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Chinese Village Ejects Authorities in Rare Revolt

Residents of Wukan, a fishing village in the southern province of Guangdong, rally to demand the government take action over illegal land grabs and the death in custody of a local leader on December 15, 2011.

Residents of Wukan, a fishing village in the southern province of Guangdong, rally to demand the government take action over illegal land grabs and the death in custody of a local leader on December 15, 2011.

Villagers embroiled in a land dispute in southern China have managed to do what so many others have not: force the Chinese Communist Party out of their neighborhood. At least for a while. This has many wondering if Wukan is the epicenter of China's own "Arab Spring," or just another "incident" like the tens of thousands of village protests that came before it.

Residents of the Guangdong province fishing village became incensed last September when they learned of plans by a local company to sell farmland to Country Garden, one of China's biggest property developers. They accused local officials of corruption, raided the government offices and clashed with police. The local party boss fled Wukan, and the people began demanding negotiations with higher authorities.

The police had a different idea. They seized the village mediators and tried unsuccessfully to regain control of Wukan last week. But when police retreated, what some villagers considered a victory turned into a deadly standoff. One protest leader died in police custody and the entire village is still blockaded.

Many Wukan residents suspect the activist died from police abuse. Chinese state media have quoted local officials and doctors saying he suffered heart failure.

Malcolm Moore, a reporter with Britain's Daily Telegraph newspaper, was one of the few western journalists to slip into Wukan and get the story out at the height of the tensions earlier this week. He said everyone there "collectively lost patience" after the death of their fellow villager.

"The villagers are all gathering together every day between 3 [pm] and 6 pm to chant slogans, to call for justice and to express their anger," he said.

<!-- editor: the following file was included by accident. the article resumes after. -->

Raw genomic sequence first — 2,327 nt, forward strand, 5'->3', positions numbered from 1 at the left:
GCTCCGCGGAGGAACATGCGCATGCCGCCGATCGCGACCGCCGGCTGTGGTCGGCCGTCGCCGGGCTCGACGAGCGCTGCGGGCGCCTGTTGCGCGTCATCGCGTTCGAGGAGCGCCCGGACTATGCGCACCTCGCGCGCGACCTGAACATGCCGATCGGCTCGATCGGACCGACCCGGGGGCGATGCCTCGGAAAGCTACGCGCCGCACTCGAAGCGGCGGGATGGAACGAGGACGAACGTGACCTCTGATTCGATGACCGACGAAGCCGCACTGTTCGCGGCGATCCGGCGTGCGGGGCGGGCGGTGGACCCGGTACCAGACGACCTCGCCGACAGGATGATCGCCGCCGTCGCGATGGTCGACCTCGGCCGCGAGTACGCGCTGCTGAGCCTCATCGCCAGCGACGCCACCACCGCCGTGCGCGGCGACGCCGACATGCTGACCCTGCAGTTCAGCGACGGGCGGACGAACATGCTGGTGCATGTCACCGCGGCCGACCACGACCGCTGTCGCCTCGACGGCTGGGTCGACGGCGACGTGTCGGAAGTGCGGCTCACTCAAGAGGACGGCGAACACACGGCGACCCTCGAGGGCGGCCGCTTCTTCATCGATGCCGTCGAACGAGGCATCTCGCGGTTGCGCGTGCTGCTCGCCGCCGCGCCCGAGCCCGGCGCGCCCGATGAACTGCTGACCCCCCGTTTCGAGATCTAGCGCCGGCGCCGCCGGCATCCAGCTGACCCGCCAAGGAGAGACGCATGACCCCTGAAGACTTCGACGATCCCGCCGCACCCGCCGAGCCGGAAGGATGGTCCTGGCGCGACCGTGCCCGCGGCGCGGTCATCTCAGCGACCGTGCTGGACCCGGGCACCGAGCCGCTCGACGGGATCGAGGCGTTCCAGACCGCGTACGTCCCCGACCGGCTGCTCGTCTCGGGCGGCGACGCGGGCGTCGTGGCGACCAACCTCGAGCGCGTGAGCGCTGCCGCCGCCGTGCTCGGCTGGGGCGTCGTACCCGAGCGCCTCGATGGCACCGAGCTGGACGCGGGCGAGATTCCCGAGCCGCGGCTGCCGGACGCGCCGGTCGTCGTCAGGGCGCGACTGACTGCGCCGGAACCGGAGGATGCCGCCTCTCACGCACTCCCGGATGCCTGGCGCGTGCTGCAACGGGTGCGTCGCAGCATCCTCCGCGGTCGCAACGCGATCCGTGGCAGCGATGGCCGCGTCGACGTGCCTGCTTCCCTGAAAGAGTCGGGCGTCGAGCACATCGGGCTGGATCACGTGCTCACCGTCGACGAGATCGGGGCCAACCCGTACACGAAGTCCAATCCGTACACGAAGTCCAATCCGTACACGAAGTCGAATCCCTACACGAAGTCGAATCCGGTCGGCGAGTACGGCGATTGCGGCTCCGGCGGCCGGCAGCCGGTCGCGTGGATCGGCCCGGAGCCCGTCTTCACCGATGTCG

Click to hear the interview with Malcolm Moore:

Moore spoke with Wukan's residents about what they want, and found it isn't mass political reform.

"I think these cases are always about money and they're always about land. It's not part of some wider democracy movement. It's not an attempt to overthrow anyone," he said. "The village has expressed its confidence in the central government. All it's said is that the local government haven't resolved their grievances properly."

Moore left Wukan after two days because of concerns his presence would endanger the protesters. Since then, a stream of both foreign and Chinese journalists have headed for the village, a move he says signals the people's wish for Beijing's intervention might come true.

"The fact that Chinese media are now about to report this story suggests to me that somebody at a higher level has decided this can be resolved peacefully and can be reported on," Moore said.

Wu Zili, the acting mayor of Shanwei county, which oversees Wukan, took a dual approach to try to quell the unrest this week, vowing both to crackdown on its leaders and investigate the officials accused of wrongdoing. He also told state media that one of the land projects involved in the dispute has been frozen.

Close to 200,000 incidents of social unrest flare up across China each year, two-thirds of them stemming from land issues. But few get to the point that Wukan has.

Sophie Richardson, a China expert with Human Rights Watch in Washington, DC, says the revolt shows it's getting much harder for local authorities to keep their problems local. "More people are now aware that by virtue of communications technology, they can effectively leap frog local authorities and take their complaints to more senior levels, whether they're provisional or national," she said.

Since the "Arab Spring" pro-democracy uprisings began sweeping the Middle East and North Africa earlier this year, China has moved to discourage a homegrown "Jasmine Revolution." Authorities have locked up activists and intellectuals, and the central government has placed greater emphasis on cracking down on local-level graft.

Richardson says the national government is still fairly effective in tamping down local flareups by using coercion in some situations, and repression in others. But she says that is only a temporary fix.

"The Chinese government has to choose between letting people take their cases to court and letting them take it out on the street," she said. "And if they don't want a whole lot of 'Wukans,' they have to make the legal system available and fair to everyone, so when local officials do things like this, there is redress."

Until then, the villagers of Wukan are making up the rules in one of the only cities in China where the authority has no authority.